I’m Doing a Great Work and Can’t Come Down

Your highest pursuits…your life’s great works…require laser focus and unwavering commitment. I know this firsthand because I’ve been way too easily derailed too many times in my life.

Can you relate? Have you ever been easily derailed from a goal or pursuit? Let’s dig into some inspiration to not let that happen again!

Being easily derailed is really about uncertainty and insecurity. I never blame the situation or the someone involved in any of my derailments; I take responsibility for having been like a feather in a hurricane, so easily blown off course.

There’s a story from an ancient text commonly known as the Old Testament about a man named Nehemiah who served as cup bearer to King Artaxerxes. Nehemiah’s lineage was from a city some distance away, and when he learned that the people there were suffering and struggling, he requested the opportunity to go help them; the king not only agreed to his time away but granted him governorship of the province so he would have the authority to truly make a difference.

When Nehemiah arrived in the region, the situation was more dire than he realized. The people struggled from lack of resources, debt, no coordinated protection, and constant attack from outside regimes.

Without an adequate city wall, the people were sitting ducks, so Nehemiah immediately prioritized the rebuilding of the enclosing fortress. Others had tried this before but were easily put down by the outsiders who sought to maintain a foothold in the area. However, Nehemiah proved to be an excellent leader and quickly began making headway to secure the province. He created a system by which the people participated in the rebuilding of the wall and were equipped to effectively protect the operation, as well. Nehemiah himself was so committed to the mission that he wielded his tools and joined in the rebuilding alongside the people.

The outsiders who’d long profited from the beleaguered people became concerned by Nehemiah’s progress and plotted to kill him. Messengers were sent on numerous occasions to entice him to abandon his work for a visit with the neighboring leader. With each attempted diversion, Nehemiah—who was literally up on a ladder, laboring alongside his people—replied with resolve:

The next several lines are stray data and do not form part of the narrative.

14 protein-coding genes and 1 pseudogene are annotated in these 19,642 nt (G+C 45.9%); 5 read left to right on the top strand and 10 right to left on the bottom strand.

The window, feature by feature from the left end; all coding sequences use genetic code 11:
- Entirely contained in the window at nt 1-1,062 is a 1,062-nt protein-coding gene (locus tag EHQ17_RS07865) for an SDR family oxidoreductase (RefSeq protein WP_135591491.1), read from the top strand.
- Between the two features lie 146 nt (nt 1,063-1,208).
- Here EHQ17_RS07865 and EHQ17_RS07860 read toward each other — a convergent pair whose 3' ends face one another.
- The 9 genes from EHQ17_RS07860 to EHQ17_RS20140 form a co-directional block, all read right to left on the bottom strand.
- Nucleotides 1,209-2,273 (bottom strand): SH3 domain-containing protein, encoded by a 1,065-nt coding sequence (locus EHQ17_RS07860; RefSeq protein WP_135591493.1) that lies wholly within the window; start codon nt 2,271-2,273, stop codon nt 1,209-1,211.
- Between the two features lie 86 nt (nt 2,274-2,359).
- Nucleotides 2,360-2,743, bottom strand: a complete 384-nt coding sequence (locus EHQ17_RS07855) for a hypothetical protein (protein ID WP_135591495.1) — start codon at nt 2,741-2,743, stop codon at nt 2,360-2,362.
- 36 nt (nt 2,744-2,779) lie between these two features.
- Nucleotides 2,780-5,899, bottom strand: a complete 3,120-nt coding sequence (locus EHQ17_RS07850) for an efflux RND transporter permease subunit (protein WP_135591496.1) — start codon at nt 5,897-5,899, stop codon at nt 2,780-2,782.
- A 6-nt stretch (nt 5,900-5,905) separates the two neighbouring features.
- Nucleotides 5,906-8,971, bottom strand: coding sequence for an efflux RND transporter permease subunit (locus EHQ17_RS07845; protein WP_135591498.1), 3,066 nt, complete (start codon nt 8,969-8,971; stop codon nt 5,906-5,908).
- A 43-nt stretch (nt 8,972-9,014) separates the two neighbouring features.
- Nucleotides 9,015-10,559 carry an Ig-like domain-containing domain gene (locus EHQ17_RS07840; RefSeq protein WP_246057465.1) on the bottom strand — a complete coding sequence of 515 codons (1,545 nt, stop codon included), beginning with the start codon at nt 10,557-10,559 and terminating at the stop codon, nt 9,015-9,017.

“I am doing a great work and I cannot come down. Why should the work stop while I leave it and come down to you?”

That’s commitment. No compromise. No ‘aw, what’s a few minutes?” No feeling flattered. No distractions.

What’s your mission? What’s the great work you’re doing that can’t be compromised by any diversion? Sure, Nehemiah’s potential diversion would’ve resulted in his murder. Your diversions and mine aren’t quite so dramatic. Some of what could distract us might even be seen as good, positive, harmless or well-deserved things…still, they could totally derail a great work in the moment and delay completion.

I appreciate this story so much because it’s an incredibly powerful antidote to shiny thing syndrome. It’s kiboshes “I’ll get to it later.” It annihilates my propensity to get sidetracked with works that don’t fall into the ‘great’ category.

I am doing a great work and I cannot come down.

Years ago, I had a women’s sports association as a client. The newly appointed director had been hired to focus on a singular goal: grow the association’s membership in a very tight timeframe. At every meeting, in consideration of any event, campaign or promotion, in her emails, and in context of every single decision she had to make, she would unfailingly ask: “will this gain us new members?”

The increase of membership was her great work, and, wow, she would not come down from it.

What’s your great work?

Say this with me now:
I am doing a great work and I cannot come down.

Now, go for it!

Thanks for being here, guys!

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